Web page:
Year 6 Teacher

Negotiable: Randstad Education Plymouth: Randstad Education Ltd are seeking KS...

Year 6 Teacher

Negotiable: Randstad Education Plymouth: Randstad Education Ltd are seeking KS...

Year 4 Teacher

Negotiable: Randstad Education Plymouth: Year 4 Primary Teachers needed Randst...

Day In a Page

Read Next
 

Daily catch-up: out of time, polling and immigration and old words

John Rentoul
Oscar Pistorius sentencing: The athlete's wealth and notoriety have provoked a long overdue debate on South African prisons

'They poured water on, then electrified me...'

If Oscar Pistorius is sent to jail, his experience will not be that of other inmates
James Wharton: The former Guard now fighting discrimination against gay soldiers

The former Guard now fighting discrimination against gay soldiers

Life after the Army has brought new battles for the LGBT activist James Wharton
Ebola in the US: Panic over the virus threatens to infect President Obama's midterms

Panic over Ebola threatens to infect the midterms

Just one person has died, yet November's elections may be affected by what Republicans call 'Obama's Katrina', says Rupert Cornwell
Premier League coaches join the RSC to swap the tricks of their trades

Darling, you were fabulous! But offside...

Premier League coaches are joining the RSC to learn acting skills, and in turn they will teach its actors to play football. Nick Clark finds out why
How to dress with authority: Kirsty Wark and Camila Batmanghelidjh discuss the changing role of fashion in women's workwear

How to dress with authority

Kirsty Wark and Camila Batmanghelidjh discuss the changing role of fashion in women's workwear
New book on Joy Division's Ian Curtis sheds new light on the life of the late singer

New book on Ian Curtis sheds fresh light on the life of the late singer

'Joy Division were making art... Ian was for real' says author Jon Savage
Sean Harris: A rare interview with British acting's secret weapon

Sean Harris: A rare interview with British acting's secret weapon

The Bafta-winner talks Hollywood, being branded a psycho, and how Barbra Streisand is his true inspiration
Tim Minchin, interview: The musician, comedian and world's favourite ginger is on scorching form

Tim Minchin interview

For a no-holds-barred comedian who is scathing about woolly thinking and oppressive religiosity, he is surprisingly gentle in person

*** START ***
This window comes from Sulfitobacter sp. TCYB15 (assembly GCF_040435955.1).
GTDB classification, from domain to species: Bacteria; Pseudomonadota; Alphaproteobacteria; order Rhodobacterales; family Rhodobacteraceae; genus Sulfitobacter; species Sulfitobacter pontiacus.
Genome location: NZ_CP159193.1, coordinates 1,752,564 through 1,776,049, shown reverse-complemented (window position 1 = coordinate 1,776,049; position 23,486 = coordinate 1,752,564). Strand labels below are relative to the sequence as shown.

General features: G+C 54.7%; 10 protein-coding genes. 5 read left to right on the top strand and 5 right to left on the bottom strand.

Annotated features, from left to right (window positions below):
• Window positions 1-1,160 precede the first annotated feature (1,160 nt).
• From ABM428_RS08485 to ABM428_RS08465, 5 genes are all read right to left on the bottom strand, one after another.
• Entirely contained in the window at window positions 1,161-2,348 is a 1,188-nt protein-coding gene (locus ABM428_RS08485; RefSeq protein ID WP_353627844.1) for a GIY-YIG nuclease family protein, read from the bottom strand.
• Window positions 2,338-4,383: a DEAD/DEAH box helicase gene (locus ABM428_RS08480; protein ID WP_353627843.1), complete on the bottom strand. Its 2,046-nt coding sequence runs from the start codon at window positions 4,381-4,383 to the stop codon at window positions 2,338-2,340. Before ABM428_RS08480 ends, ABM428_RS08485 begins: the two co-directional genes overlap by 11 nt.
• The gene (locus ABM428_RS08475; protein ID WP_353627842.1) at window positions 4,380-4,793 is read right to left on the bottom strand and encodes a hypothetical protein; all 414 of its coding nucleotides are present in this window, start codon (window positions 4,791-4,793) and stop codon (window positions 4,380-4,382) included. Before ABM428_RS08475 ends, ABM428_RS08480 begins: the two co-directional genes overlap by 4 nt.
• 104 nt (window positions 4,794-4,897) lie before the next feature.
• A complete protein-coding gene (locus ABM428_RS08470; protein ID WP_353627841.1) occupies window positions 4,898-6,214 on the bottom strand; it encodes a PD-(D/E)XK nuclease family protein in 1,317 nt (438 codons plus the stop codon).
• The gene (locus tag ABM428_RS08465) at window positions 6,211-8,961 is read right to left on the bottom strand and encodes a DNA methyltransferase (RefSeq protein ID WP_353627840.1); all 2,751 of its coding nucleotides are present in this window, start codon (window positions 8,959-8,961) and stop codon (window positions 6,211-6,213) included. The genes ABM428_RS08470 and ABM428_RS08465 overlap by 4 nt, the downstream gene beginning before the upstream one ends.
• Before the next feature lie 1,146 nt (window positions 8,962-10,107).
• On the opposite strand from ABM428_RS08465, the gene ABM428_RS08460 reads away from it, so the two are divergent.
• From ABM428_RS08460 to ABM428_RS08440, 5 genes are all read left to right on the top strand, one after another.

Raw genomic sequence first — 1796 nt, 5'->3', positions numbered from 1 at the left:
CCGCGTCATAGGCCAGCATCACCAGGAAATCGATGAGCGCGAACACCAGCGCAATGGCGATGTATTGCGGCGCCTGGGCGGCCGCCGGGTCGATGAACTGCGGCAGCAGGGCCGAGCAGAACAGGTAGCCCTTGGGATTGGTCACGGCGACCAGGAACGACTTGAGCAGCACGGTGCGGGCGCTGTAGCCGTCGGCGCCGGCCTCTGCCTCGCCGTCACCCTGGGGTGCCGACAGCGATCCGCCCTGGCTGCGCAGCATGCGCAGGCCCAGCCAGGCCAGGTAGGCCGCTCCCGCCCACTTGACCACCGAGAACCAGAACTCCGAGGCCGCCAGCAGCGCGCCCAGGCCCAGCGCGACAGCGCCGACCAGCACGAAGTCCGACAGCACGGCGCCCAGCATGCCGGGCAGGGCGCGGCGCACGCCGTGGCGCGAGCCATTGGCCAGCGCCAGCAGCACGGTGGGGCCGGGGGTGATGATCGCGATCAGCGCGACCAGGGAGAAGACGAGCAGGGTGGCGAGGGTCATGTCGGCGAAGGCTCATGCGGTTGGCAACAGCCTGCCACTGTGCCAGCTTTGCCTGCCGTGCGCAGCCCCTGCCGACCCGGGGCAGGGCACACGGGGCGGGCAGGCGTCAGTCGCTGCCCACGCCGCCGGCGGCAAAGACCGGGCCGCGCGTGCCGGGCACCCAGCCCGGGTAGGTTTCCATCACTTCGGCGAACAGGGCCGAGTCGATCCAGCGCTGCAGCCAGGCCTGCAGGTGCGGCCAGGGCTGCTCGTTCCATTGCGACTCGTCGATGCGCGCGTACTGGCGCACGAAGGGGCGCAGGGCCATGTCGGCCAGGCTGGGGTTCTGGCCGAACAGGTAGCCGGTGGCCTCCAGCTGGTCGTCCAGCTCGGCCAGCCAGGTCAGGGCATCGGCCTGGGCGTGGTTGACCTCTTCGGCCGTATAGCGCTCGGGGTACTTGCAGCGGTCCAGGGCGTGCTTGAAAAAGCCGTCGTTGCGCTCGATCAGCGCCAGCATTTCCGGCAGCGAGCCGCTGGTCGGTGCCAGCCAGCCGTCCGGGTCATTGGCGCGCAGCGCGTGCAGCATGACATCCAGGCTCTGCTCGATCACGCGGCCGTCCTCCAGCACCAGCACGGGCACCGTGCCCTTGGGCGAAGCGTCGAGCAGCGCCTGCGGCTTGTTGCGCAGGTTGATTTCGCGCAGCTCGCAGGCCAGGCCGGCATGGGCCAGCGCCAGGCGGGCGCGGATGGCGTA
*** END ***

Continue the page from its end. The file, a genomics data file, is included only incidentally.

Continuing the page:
Boris Johnson's boozing won't win the puritan vote

Boris's boozing won't win the puritan vote

Many of us Brits still disapprove of conspicuous consumption – it's the way we were raised, says DJ Taylor
Ash frontman Tim Wheeler reveals how he came to terms with his father's dementia

Tim Wheeler: Alzheimer's, memories and my dad

Wheeler's dad suffered from Alzheimer's for three years. When he died, there was only one way the Ash frontman knew how to respond: with a heartfelt solo album
Hugh Bonneville & Peter James: 'Peter loves his classic cars; I've always pootled along fine with a Mini Metro. I think I lack his panache'

How We Met: Hugh Bonneville & Peter James

'Peter loves his classic cars; I've always pootled along fine with a Mini Metro. I think I lack his panache'
Bill Granger recipes: Our chef's heavenly crab dishes don't need hours of preparation

Bill Granger's heavenly crab recipes

Scared off by the strain of shelling a crab? Let a fishmonger do the hard work so you can focus on getting the flavours right
Radamel Falcao: How faith and love drive the Colombian to glory

Radamel Falcao: How faith and love drive the Colombian to glory

After a remarkable conversion from reckless defender to prolific striker, Monaco's ace says he wants to make his loan deal at Old Trafford permanent
Terry Venables: Premier League managers must not be allowed to dictate who plays and who does not play for England

Terry Venables column

Premier League managers must not be allowed to dictate who plays and who does not play for England
The Inside Word: Brendan Rodgers looks to the future while Roy Hodgson is ghost of seasons past

Michael Calvin's Inside Word

Brendan Rodgers looks to the future while Roy Hodgson is ghost of seasons past